COLING 2020 Third Workshop on NLP for Internet Freedom (NLP4IF): Censorship, Disinformation, and Propaganda

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COLING 2020 Third Workshop on NLP for Internet Freedom (NLP4IF): Censorship, Disinformation, and Propaganda

Giovanni Luca Ciampaglia-5
*** Apologies for cross-posting ***

COLING 2020 Third Workshop on NLP for Internet Freedom  (NLP4IF):
Censorship, Disinformation, and Propaganda

First Call for Papers

Workshop website:

Co-located with COLING 2020, Barcelona, Spain

Accepted papers will be published in the COLING 2020 NLP4IF Workshop

 Important Dates

* Submission deadline: September 1, 2020 (23:59 PM Pacific Standard Time)

* Notification of acceptance: October 1, 2020

* Camera-ready papers due: October 20, 2020

* Workshop: December 12, 2020

NLP4IF ( is dedicated to NLP methods that
potentially contribute or hamper  the free flow of information on the
Internet, their impact, and to our understanding of the issues that arise
in this area. We hope that our workshop will have a transformative impact
on society by getting closer to achieving Internet freedom in countries
where accessing and sharing of information are controlled by any forms of

We invite submissions of up to nine (9) pages maximum, plus bibliography
for long papers and four (4) pages, plus bibliography, for short papers.
For full submission guidelines, please refer to the workshop homepage. The
topics of interest include (but are not limited to) the following:



      Censorship detection: detecting deleted or edited text; detecting
      blocked keywords/banned terms;

      Censorship circumvention techniques: linguistically inspired
      countermeasures for Internet censorship such as keyword substitution,
      expanding coverage of existing banned terms, text paraphrasing,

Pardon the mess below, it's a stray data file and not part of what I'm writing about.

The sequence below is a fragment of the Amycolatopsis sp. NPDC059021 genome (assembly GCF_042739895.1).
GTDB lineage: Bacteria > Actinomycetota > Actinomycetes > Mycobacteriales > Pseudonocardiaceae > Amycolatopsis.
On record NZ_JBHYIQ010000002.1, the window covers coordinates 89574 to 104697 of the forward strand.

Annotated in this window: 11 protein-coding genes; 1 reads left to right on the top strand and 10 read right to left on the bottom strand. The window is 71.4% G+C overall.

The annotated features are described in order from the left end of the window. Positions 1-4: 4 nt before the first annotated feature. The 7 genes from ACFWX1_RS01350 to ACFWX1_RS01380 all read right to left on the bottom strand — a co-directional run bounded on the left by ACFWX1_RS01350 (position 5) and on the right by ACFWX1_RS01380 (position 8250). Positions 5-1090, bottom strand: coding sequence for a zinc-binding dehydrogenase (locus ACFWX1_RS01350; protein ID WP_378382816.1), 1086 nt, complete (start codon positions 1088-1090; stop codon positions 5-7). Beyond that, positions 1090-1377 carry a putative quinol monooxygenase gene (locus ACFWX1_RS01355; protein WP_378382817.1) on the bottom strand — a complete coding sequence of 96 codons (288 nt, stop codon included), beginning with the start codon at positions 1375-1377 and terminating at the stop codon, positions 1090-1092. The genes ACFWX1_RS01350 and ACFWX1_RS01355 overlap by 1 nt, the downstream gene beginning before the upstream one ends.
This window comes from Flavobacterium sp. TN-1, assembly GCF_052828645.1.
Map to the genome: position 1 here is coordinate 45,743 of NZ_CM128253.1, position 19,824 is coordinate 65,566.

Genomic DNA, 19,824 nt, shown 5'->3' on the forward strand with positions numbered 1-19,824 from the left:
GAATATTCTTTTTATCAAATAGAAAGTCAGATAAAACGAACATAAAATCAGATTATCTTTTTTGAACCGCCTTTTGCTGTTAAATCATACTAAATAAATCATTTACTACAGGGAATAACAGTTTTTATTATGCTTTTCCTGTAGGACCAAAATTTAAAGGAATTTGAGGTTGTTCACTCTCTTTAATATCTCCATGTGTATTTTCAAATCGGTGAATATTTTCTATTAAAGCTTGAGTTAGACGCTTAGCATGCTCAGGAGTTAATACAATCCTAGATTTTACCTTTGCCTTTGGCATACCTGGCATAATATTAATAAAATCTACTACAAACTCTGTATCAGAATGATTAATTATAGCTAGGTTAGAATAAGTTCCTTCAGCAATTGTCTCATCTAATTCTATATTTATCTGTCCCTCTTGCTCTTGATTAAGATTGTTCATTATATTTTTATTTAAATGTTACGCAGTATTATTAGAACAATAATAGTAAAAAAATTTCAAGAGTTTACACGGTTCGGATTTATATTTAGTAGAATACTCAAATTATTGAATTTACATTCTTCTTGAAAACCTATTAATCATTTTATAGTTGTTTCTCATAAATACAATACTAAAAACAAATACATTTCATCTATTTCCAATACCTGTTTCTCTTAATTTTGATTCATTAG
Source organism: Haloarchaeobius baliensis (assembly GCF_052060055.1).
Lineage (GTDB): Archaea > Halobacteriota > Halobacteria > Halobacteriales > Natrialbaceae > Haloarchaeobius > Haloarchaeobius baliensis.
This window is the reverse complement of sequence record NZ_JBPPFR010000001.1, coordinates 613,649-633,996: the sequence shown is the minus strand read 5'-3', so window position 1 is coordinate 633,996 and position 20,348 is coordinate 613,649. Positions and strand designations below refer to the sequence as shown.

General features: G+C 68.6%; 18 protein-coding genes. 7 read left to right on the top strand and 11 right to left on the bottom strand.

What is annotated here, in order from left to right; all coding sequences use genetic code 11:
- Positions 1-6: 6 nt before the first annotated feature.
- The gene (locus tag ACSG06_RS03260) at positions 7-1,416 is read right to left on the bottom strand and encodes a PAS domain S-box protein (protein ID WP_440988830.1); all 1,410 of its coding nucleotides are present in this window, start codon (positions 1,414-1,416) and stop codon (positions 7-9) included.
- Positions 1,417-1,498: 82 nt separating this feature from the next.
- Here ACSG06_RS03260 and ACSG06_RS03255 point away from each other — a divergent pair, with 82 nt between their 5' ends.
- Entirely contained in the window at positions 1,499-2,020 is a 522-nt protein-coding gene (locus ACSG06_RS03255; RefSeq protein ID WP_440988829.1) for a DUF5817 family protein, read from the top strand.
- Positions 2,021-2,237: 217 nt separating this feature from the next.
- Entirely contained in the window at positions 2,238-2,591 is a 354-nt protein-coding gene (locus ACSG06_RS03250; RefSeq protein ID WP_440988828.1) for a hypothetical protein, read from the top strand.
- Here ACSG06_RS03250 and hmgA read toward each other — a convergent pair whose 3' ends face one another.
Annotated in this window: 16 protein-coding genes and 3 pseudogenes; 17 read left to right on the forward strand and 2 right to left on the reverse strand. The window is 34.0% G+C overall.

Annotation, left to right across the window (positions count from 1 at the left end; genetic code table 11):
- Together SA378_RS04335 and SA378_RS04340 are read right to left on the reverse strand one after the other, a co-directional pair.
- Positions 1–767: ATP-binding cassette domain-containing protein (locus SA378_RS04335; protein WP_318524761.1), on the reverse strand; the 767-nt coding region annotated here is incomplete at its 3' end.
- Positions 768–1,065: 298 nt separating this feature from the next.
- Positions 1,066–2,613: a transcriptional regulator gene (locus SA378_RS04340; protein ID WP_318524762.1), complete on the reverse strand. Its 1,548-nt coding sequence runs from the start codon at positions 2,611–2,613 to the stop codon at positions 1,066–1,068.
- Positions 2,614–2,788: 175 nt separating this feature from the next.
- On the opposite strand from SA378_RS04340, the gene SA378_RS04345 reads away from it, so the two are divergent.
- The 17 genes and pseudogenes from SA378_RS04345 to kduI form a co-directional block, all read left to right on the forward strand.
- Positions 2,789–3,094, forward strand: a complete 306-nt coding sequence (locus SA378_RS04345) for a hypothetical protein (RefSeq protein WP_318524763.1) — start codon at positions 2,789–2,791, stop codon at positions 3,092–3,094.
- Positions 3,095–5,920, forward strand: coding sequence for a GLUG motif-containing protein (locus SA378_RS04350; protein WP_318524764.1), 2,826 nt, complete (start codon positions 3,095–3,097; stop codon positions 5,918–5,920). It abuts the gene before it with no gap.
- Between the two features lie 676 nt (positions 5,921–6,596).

steganography, generating information morphs etc.;

      Detection of self-censorship;

      Identifying potentially censorable content;

      Techniques to empirically measure Internet censorship across
      communication platforms;

      Investigations on covert linguistic communication and its limits;


      Dis-/Misinformation detection: fake/false/impostor news, fake
      accounts, rumor detection, etc.;


      Identification of propaganda at different granularity levels:  text
      fragment, document, and  full website;

      (Comparative) analysis of the language of propagandistic and biased

      Automatic generation of persuasive content;

      Tools to facilitate the flagging, either automatic or manual, of
      propaganda and bias in social media;

      Automatic detection of coordinated propaganda campaigns such as the
      use of social bots, botnets, and water armies;

      Analysis of diffusion and consumption of propagandistic,
      hyperpartisan, and extremely biased content in social media;

      Automatic debiasing of news content;


   Other relevant topics include ( but not limited to)

      Identification of hate speech and offensive language;

      Identity and private information detection;

      Passive and targeted surveillance techniques;

      Ethics in NLP;

      “Walled gardens”, personalization and fragmentation of the online
      public space.

Submission page:

Formatting requirements:

*Giovanni Luca Ciampaglia* ∙
Assistant Professor
Computer Science and Engineering
<> ∙ University
of South Florida <>

*Due to Florida’s broad open records law, email to or from university
employees is public record, available to the public and the media upon
Wiki-research-l mailing list
[hidden email]